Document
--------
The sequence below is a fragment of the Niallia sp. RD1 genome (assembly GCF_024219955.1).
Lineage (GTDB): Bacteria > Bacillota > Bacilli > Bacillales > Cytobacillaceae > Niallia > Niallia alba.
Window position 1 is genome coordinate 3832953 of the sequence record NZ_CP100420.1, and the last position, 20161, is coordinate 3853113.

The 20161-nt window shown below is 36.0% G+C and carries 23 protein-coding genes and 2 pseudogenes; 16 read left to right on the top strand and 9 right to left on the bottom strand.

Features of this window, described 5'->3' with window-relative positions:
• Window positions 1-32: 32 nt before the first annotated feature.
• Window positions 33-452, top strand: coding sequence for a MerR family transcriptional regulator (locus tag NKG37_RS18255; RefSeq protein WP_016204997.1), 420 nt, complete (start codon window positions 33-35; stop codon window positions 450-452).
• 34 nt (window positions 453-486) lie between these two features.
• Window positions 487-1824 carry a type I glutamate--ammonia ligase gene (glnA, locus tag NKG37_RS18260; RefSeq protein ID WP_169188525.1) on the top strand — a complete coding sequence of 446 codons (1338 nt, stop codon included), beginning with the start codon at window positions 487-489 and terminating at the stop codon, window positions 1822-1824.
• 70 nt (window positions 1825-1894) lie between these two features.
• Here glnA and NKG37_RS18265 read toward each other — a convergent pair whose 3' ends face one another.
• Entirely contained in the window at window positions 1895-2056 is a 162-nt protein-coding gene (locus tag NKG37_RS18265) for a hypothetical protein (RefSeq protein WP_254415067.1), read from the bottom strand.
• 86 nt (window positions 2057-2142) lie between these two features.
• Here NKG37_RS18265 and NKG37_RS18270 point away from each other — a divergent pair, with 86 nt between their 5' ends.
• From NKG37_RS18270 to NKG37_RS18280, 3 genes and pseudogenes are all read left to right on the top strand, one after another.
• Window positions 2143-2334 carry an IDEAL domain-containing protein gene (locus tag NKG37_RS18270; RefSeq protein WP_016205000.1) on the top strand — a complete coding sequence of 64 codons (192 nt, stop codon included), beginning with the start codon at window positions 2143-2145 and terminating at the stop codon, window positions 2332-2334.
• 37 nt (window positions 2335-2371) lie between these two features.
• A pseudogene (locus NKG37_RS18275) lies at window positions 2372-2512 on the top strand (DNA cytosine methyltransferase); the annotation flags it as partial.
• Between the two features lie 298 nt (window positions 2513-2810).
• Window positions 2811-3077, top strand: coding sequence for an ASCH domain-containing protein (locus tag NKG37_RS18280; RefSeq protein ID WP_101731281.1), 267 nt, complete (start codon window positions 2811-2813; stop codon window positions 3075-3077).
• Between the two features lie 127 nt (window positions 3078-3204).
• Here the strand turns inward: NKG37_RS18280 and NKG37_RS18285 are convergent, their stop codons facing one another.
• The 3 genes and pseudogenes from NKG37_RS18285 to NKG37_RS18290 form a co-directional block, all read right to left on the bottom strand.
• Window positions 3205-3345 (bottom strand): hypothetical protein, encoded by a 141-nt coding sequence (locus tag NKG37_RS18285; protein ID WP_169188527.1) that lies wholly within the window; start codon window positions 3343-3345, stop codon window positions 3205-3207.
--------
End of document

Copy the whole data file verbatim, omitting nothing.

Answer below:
The sequence below is a fragment of the Niallia sp. RD1 genome (assembly GCF_024219955.1).
Lineage (GTDB): Bacteria > Bacillota > Bacilli > Bacillales > Cytobacillaceae > Niallia > Niallia alba.
Window position 1 is genome coordinate 3832953 of the sequence record NZ_CP100420.1, and the last position, 20161, is coordinate 3853113.

The 20161-nt window shown below is 36.0% G+C and carries 23 protein-coding genes and 2 pseudogenes; 16 read left to right on the top strand and 9 right to left on the bottom strand.

Features of this window, described 5'->3' with window-relative positions:
• Window positions 1-32: 32 nt before the first annotated feature.
• Window positions 33-452, top strand: coding sequence for a MerR family transcriptional regulator (locus tag NKG37_RS18255; RefSeq protein WP_016204997.1), 420 nt, complete (start codon window positions 33-35; stop codon window positions 450-452).
• 34 nt (window positions 453-486) lie between these two features.
• Window positions 487-1824 carry a type I glutamate--ammonia ligase gene (glnA, locus tag NKG37_RS18260; RefSeq protein ID WP_169188525.1) on the top strand — a complete coding sequence of 446 codons (1338 nt, stop codon included), beginning with the start codon at window positions 487-489 and terminating at the stop codon, window positions 1822-1824.
• 70 nt (window positions 1825-1894) lie between these two features.
• Here glnA and NKG37_RS18265 read toward each other — a convergent pair whose 3' ends face one another.
• Entirely contained in the window at window positions 1895-2056 is a 162-nt protein-coding gene (locus tag NKG37_RS18265) for a hypothetical protein (RefSeq protein WP_254415067.1), read from the bottom strand.
• 86 nt (window positions 2057-2142) lie between these two features.
• Here NKG37_RS18265 and NKG37_RS18270 point away from each other — a divergent pair, with 86 nt between their 5' ends.
• From NKG37_RS18270 to NKG37_RS18280, 3 genes and pseudogenes are all read left to right on the top strand, one after another.
• Window positions 2143-2334 carry an IDEAL domain-containing protein gene (locus tag NKG37_RS18270; RefSeq protein WP_016205000.1) on the top strand — a complete coding sequence of 64 codons (192 nt, stop codon included), beginning with the start codon at window positions 2143-2145 and terminating at the stop codon, window positions 2332-2334.
• 37 nt (window positions 2335-2371) lie between these two features.
• A pseudogene (locus NKG37_RS18275) lies at window positions 2372-2512 on the top strand (DNA cytosine methyltransferase); the annotation flags it as partial.
• Between the two features lie 298 nt (window positions 2513-2810).
• Window positions 2811-3077, top strand: coding sequence for an ASCH domain-containing protein (locus tag NKG37_RS18280; RefSeq protein ID WP_101731281.1), 267 nt, complete (start codon window positions 2811-2813; stop codon window positions 3075-3077).
• Between the two features lie 127 nt (window positions 3078-3204).
• Here the strand turns inward: NKG37_RS18280 and NKG37_RS18285 are convergent, their stop codons facing one another.
• The 3 genes and pseudogenes from NKG37_RS18285 to NKG37_RS18290 form a co-directional block, all read right to left on the bottom strand.
• Window positions 3205-3345 (bottom strand): hypothetical protein, encoded by a 141-nt coding sequence (locus tag NKG37_RS18285; protein ID WP_169188527.1) that lies wholly within the window; start codon window positions 3343-3345, stop codon window positions 3205-3207.